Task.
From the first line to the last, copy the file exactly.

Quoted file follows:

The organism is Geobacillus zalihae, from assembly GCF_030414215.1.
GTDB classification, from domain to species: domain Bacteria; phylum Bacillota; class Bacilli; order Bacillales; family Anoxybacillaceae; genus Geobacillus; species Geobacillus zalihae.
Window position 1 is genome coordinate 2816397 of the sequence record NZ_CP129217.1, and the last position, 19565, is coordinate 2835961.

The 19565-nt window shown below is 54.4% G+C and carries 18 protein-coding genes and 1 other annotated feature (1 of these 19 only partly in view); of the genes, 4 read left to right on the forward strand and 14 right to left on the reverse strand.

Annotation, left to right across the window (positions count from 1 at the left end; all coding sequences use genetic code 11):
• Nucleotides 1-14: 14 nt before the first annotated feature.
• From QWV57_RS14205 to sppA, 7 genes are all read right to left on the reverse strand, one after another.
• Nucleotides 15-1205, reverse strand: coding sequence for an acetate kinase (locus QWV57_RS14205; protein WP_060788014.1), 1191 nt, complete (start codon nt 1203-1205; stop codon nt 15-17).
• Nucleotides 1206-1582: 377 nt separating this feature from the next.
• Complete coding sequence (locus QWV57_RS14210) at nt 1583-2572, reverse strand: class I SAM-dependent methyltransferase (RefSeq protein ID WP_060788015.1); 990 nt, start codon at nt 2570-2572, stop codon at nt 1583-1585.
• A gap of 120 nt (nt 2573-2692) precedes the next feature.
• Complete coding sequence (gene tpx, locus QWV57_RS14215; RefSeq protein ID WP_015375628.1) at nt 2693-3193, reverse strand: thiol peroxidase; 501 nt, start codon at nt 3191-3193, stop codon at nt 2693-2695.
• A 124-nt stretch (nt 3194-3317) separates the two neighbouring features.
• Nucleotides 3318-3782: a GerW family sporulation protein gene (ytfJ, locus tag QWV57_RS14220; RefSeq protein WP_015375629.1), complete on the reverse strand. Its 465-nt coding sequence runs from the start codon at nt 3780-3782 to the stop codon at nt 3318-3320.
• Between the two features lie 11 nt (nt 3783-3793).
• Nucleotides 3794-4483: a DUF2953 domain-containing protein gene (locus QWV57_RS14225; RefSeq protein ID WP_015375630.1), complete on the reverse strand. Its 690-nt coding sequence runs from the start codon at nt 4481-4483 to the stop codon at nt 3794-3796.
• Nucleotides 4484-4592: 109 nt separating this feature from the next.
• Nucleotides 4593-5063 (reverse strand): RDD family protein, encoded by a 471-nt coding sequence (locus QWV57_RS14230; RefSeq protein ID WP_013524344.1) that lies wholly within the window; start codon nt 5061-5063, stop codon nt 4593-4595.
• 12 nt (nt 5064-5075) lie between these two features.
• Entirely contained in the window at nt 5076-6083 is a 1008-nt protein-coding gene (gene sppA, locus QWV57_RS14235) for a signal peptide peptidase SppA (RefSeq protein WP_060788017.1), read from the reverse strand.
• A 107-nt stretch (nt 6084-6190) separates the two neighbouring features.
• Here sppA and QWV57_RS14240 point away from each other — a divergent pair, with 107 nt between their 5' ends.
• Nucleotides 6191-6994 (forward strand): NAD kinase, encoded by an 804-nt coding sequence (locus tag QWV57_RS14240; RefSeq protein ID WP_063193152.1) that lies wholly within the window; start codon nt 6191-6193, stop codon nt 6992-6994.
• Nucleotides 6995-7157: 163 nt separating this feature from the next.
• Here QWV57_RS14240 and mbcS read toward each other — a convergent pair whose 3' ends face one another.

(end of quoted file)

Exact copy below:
The organism is Geobacillus zalihae, from assembly GCF_030414215.1.
GTDB classification, from domain to species: domain Bacteria; phylum Bacillota; class Bacilli; order Bacillales; family Anoxybacillaceae; genus Geobacillus; species Geobacillus zalihae.
Window position 1 is genome coordinate 2816397 of the sequence record NZ_CP129217.1, and the last position, 19565, is coordinate 2835961.

The 19565-nt window shown below is 54.4% G+C and carries 18 protein-coding genes and 1 other annotated feature (1 of these 19 only partly in view); of the genes, 4 read left to right on the forward strand and 14 right to left on the reverse strand.

Annotation, left to right across the window (positions count from 1 at the left end; all coding sequences use genetic code 11):
• Nucleotides 1-14: 14 nt before the first annotated feature.
• From QWV57_RS14205 to sppA, 7 genes are all read right to left on the reverse strand, one after another.
• Nucleotides 15-1205, reverse strand: coding sequence for an acetate kinase (locus QWV57_RS14205; protein WP_060788014.1), 1191 nt, complete (start codon nt 1203-1205; stop codon nt 15-17).
• Nucleotides 1206-1582: 377 nt separating this feature from the next.
• Complete coding sequence (locus QWV57_RS14210) at nt 1583-2572, reverse strand: class I SAM-dependent methyltransferase (RefSeq protein ID WP_060788015.1); 990 nt, start codon at nt 2570-2572, stop codon at nt 1583-1585.
• A gap of 120 nt (nt 2573-2692) precedes the next feature.
• Complete coding sequence (gene tpx, locus QWV57_RS14215; RefSeq protein ID WP_015375628.1) at nt 2693-3193, reverse strand: thiol peroxidase; 501 nt, start codon at nt 3191-3193, stop codon at nt 2693-2695.
• A 124-nt stretch (nt 3194-3317) separates the two neighbouring features.
• Nucleotides 3318-3782: a GerW family sporulation protein gene (ytfJ, locus tag QWV57_RS14220; RefSeq protein WP_015375629.1), complete on the reverse strand. Its 465-nt coding sequence runs from the start codon at nt 3780-3782 to the stop codon at nt 3318-3320.
• Between the two features lie 11 nt (nt 3783-3793).
• Nucleotides 3794-4483: a DUF2953 domain-containing protein gene (locus QWV57_RS14225; RefSeq protein ID WP_015375630.1), complete on the reverse strand. Its 690-nt coding sequence runs from the start codon at nt 4481-4483 to the stop codon at nt 3794-3796.
• Nucleotides 4484-4592: 109 nt separating this feature from the next.
• Nucleotides 4593-5063 (reverse strand): RDD family protein, encoded by a 471-nt coding sequence (locus QWV57_RS14230; RefSeq protein ID WP_013524344.1) that lies wholly within the window; start codon nt 5061-5063, stop codon nt 4593-4595.
• 12 nt (nt 5064-5075) lie between these two features.
• Entirely contained in the window at nt 5076-6083 is a 1008-nt protein-coding gene (gene sppA, locus QWV57_RS14235) for a signal peptide peptidase SppA (RefSeq protein WP_060788017.1), read from the reverse strand.
• A 107-nt stretch (nt 6084-6190) separates the two neighbouring features.
• Here sppA and QWV57_RS14240 point away from each other — a divergent pair, with 107 nt between their 5' ends.
• Nucleotides 6191-6994 (forward strand): NAD kinase, encoded by an 804-nt coding sequence (locus tag QWV57_RS14240; RefSeq protein ID WP_063193152.1) that lies wholly within the window; start codon nt 6191-6193, stop codon nt 6992-6994.
• Nucleotides 6995-7157: 163 nt separating this feature from the next.
• Here QWV57_RS14240 and mbcS read toward each other — a convergent pair whose 3' ends face one another.